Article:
Nursery owner

Laurie Garretson is a Victoria gardener and nursery owner.

It’s about time for all you onion lovers to plant your onion transplants.

Onions are one of the most ancient food sources on the planet today. The history of onion plants dates back at least 5,000 years. Onions were being grown all over the United States as early as the 1600s.

Today, onions are a very important part of our diets. Onions are easy to grow; they store well; they’re cheap and they add lots of flavor to many of our foods. Onion plants grow well in most climates, in most soil types and in most gardening zones. Today, the U.S. is the third-largest producer of onions in the world.

Paintings of onion plants have been found on the inner walls of some Egyptian tombs. Some tombs contain bodies of different royalty, where onion plants were placed within the coffins with the dead bodies.

During World War II, Russian soldiers were very grateful for the ability of onion plants to prevent infections. Onion juice was applied to battle wounds as an antiseptic like we would use aloe vera plants today. As onion plants were soon grown all over the world, their medicinal uses soon became very useful wherever grown.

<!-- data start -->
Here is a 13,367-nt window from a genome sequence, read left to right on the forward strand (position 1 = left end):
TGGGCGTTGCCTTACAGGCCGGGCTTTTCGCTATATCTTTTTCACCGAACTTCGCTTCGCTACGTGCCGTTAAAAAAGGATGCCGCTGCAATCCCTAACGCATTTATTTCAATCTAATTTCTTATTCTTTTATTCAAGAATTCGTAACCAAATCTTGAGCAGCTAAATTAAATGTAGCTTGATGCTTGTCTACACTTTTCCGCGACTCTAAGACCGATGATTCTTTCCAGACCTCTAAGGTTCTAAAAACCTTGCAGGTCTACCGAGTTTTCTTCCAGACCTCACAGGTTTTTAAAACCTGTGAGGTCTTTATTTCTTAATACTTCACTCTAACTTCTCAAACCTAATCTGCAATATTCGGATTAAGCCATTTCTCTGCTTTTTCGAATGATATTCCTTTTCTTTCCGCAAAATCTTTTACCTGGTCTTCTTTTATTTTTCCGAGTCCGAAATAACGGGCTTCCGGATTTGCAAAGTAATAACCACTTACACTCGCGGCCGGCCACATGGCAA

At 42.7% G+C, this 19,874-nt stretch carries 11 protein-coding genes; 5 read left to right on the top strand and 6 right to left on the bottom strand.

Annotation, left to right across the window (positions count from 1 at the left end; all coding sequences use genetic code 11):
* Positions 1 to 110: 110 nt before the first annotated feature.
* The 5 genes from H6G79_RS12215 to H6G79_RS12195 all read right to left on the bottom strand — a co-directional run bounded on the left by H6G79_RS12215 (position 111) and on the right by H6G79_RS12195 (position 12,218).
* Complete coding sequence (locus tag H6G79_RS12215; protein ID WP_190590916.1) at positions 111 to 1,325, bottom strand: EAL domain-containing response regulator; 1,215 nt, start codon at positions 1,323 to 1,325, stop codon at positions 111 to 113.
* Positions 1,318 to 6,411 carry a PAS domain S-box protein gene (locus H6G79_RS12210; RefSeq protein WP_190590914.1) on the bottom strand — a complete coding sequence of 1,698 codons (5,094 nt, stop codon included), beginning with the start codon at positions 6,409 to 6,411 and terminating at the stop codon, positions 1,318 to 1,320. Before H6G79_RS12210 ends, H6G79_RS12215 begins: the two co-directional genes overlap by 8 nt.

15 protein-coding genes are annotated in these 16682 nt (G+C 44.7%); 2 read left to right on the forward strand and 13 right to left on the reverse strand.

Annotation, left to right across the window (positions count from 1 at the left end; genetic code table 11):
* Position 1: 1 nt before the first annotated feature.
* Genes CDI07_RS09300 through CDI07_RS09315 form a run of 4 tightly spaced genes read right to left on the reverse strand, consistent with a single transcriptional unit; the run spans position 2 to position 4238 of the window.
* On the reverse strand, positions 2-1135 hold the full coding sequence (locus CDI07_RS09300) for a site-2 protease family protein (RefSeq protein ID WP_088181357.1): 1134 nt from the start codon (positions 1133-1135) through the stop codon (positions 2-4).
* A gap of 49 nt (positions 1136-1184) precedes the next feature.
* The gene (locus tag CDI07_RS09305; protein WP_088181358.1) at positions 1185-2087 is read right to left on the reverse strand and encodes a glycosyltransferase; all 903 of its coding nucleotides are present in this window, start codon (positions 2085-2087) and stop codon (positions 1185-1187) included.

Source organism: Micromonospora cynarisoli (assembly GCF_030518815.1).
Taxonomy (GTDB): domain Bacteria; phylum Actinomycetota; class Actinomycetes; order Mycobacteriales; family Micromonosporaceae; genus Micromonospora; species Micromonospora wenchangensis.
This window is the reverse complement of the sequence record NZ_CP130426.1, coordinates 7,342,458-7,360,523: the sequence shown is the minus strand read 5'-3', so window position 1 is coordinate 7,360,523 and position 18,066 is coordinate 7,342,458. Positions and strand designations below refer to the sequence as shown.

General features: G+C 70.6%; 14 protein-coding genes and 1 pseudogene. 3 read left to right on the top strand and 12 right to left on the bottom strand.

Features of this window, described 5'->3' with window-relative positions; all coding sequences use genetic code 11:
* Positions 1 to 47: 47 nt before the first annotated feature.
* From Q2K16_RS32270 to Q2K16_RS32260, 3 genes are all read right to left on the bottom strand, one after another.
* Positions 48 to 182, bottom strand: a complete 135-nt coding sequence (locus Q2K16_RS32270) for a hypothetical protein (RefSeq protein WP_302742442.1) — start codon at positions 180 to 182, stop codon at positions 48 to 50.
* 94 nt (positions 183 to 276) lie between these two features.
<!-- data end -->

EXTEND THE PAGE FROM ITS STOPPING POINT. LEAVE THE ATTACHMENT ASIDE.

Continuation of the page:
Onions are in the allium family, which is a group of similar-tasting, onion-like plants. Onions are the most pungent of this group.

Shallots are another member of the group, but milder and similar tasting to garlic, which is also in the allium group. Green onions are also a milder tasting onion member, but more like a younger underdeveloped onion. Leeks, another member of the group, are like oversized green onions. Alliums are a very useful and different group of plants that are both used in traditional medicine and in our everyday foods.

Until next time, let’s all try to garden with nature, not against it, and maybe all our weeds will become wildflowers.

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Laurie Garretson is a Victoria gardener and nursery owner. Send your gardening questions to or in care of the Advocate, P.O. Box 1518, Victoria, TX 77902.

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